Irrigation monitoring in potatoes Part 1: Practical use of IrriSAT and soil moisture sensors

Irrigation monitoring in potatoes Part 1: Practical use of IrriSAT and soil moisture sensors

 

About the farm

The 1,000 ha farm is located at Billimari near Cowra, NSW, on loam and sandy loam soils. It has been producing processing potatoes (var. Snowden) for the past nine years and the grower was interested in trying some new tools to manage his irrigation.

What was done

Marc Hinderager and Dr Kelvin Montagu from AHR’s Soil Wealth team were interested in how the satellite-based irrigation scheduling app, IrriSAT™, which estimates the daily crop water needs, could be combined with tools which measure soil moisture directly in the root zone of the crop. https://irrisat-cloud.appspot.com/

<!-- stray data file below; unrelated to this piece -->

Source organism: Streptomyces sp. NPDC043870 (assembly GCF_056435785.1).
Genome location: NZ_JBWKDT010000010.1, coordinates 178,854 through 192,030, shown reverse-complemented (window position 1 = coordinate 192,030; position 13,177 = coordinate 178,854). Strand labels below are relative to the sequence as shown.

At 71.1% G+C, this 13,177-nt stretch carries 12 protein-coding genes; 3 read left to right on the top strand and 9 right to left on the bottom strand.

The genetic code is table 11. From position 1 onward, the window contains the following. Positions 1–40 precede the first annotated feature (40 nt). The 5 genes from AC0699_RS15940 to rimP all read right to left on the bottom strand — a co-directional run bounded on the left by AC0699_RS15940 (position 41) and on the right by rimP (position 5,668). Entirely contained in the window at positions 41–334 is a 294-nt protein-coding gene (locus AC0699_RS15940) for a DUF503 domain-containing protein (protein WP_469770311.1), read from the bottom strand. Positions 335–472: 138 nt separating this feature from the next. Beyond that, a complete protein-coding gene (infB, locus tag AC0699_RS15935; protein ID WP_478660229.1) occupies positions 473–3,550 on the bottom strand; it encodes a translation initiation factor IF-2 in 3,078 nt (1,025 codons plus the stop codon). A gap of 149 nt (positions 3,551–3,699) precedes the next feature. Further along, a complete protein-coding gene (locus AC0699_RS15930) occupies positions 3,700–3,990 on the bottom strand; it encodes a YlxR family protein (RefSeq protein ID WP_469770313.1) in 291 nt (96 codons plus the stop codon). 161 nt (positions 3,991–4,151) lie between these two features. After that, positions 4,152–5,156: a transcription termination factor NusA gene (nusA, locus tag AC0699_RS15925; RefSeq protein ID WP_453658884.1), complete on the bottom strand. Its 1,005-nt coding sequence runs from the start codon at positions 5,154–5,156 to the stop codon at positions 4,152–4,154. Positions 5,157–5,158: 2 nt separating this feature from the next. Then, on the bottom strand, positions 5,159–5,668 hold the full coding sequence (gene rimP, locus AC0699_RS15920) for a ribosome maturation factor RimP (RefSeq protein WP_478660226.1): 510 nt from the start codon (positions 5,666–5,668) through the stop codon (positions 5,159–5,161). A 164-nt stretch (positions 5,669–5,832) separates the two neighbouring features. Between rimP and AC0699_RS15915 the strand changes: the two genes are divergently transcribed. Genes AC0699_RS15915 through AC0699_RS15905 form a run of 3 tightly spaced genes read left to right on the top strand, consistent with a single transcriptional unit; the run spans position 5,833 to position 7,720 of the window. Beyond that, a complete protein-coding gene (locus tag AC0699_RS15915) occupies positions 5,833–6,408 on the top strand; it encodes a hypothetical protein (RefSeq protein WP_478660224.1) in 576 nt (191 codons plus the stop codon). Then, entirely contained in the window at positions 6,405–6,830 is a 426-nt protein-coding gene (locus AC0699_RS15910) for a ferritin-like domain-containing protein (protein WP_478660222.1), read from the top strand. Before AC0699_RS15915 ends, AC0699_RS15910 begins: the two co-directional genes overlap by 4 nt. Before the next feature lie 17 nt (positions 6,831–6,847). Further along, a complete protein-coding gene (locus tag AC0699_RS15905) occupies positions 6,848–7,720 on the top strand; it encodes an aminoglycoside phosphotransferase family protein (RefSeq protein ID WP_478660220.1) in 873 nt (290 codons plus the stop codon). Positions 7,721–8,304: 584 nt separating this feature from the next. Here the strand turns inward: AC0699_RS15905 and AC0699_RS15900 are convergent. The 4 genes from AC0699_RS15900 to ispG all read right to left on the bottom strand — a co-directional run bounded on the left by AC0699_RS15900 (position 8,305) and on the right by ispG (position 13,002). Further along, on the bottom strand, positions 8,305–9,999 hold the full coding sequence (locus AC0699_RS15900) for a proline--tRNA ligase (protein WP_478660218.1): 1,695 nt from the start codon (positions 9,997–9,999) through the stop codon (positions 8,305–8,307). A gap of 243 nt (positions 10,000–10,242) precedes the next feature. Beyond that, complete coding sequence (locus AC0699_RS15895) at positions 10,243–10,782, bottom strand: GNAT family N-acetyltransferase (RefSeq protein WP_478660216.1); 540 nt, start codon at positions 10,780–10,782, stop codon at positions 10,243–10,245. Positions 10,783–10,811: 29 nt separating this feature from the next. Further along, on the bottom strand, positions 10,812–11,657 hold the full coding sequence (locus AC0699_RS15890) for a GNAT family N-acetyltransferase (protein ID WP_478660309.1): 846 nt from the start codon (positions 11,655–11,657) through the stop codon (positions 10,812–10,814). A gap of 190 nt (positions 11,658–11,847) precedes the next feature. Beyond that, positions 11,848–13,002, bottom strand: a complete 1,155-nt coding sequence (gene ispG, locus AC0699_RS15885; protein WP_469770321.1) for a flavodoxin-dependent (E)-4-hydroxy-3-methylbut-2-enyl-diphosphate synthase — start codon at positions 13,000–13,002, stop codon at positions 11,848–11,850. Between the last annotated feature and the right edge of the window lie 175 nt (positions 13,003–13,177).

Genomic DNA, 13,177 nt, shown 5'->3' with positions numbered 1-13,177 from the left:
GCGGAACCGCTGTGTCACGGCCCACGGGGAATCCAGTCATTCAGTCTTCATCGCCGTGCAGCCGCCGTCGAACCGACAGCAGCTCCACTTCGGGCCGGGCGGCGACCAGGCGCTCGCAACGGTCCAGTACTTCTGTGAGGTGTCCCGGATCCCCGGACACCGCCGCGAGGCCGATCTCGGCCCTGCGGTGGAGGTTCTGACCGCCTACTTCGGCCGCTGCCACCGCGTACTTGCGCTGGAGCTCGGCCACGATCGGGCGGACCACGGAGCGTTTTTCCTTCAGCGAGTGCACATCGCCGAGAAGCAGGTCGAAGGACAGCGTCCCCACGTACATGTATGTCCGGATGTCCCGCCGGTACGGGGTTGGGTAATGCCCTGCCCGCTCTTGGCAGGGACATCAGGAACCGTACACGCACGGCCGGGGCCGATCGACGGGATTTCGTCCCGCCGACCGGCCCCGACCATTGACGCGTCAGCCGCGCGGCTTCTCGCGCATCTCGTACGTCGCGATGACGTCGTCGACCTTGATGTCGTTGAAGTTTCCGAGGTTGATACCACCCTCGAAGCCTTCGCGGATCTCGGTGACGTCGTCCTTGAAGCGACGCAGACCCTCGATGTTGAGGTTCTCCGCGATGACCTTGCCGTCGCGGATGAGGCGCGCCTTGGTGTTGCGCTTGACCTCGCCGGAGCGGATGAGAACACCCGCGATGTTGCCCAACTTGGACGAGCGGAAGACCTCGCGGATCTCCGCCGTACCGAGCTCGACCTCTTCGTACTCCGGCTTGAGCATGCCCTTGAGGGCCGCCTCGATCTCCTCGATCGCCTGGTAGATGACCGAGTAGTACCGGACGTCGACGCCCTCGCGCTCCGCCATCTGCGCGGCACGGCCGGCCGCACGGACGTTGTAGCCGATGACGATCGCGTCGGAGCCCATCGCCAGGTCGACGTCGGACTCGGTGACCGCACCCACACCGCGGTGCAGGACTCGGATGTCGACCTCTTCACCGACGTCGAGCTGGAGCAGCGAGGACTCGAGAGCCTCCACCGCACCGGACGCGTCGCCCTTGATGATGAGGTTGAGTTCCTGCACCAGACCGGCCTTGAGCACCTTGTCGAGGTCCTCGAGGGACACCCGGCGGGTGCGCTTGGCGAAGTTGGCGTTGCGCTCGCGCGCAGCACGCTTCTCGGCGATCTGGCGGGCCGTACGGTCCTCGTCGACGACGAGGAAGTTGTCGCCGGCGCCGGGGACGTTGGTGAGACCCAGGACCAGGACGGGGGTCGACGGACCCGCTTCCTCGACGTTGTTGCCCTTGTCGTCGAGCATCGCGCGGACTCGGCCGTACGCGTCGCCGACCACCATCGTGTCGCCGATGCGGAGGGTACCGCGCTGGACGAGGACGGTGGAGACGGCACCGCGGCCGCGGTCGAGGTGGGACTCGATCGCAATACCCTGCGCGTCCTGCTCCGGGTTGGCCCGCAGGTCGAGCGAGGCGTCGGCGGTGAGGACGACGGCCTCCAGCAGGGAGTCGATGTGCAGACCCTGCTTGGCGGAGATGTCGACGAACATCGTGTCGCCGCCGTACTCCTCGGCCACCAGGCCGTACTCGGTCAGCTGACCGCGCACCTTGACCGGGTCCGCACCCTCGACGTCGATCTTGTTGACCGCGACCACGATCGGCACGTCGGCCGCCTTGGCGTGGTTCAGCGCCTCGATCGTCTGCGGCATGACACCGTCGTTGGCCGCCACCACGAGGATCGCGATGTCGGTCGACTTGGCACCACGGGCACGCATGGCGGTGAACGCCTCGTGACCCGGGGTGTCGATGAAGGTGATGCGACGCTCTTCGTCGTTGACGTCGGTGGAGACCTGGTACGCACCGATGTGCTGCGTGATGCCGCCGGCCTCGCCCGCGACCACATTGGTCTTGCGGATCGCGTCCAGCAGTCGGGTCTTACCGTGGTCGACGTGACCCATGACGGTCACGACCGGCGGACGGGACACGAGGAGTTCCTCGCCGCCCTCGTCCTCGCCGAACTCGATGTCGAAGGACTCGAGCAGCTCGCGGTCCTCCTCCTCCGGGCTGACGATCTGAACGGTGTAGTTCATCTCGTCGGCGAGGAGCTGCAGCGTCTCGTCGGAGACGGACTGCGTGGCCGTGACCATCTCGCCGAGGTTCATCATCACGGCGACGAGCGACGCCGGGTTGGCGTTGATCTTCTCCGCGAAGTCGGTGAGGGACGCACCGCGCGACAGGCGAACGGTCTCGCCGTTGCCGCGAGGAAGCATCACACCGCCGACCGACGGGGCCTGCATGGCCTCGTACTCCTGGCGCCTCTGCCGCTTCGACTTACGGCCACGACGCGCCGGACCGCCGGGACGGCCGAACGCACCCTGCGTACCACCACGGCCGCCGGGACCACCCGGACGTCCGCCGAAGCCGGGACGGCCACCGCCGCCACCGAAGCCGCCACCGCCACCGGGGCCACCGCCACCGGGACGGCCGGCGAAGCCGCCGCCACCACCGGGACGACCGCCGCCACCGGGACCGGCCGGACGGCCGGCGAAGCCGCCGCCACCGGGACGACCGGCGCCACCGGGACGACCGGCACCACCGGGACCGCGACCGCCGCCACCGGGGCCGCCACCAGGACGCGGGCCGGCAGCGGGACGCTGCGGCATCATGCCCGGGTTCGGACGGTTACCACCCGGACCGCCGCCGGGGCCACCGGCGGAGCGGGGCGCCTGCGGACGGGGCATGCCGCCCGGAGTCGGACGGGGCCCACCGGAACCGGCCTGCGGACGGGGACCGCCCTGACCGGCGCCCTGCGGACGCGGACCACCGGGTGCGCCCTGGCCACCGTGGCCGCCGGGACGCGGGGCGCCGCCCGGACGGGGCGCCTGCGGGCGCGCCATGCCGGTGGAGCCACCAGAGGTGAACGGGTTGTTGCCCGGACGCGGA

The direct soil moisture measurement tool they chose was the Wildeye™ system which uses a technique known as TDI (time domain reflectometry) to measure soil moisture at two depths, and uploads the data to a website for access www.mywildeye.com/. The project team do not endorse Wildeye over other soil moisture monitoring systems.

The crop was planted on the 27 October 2019 on half an irrigation pivot (13 ha). Two soil moisture sensors were installed in the half pivot on the 10 December 2019, 44 days after planting, and were monitored throughout until the crop was harvest on the 15 February 2020. The IrriSAT app was used on the same area from planting to harvest.

This demonstration followed a large potato grower’s pivot irrigation practice on variable sandy loam to loam soils. Based on information from IrriSAT and soil moisture monitoring, Marc and Kelvin provided the grower with useful information about irrigation requirements for this crop, aiming to keep within the allowable depletion amounts and field capacity range of 65% to 85% soil moisture. Ultimately, all decisions were made by the grower and documented for learning and sharing in this case study.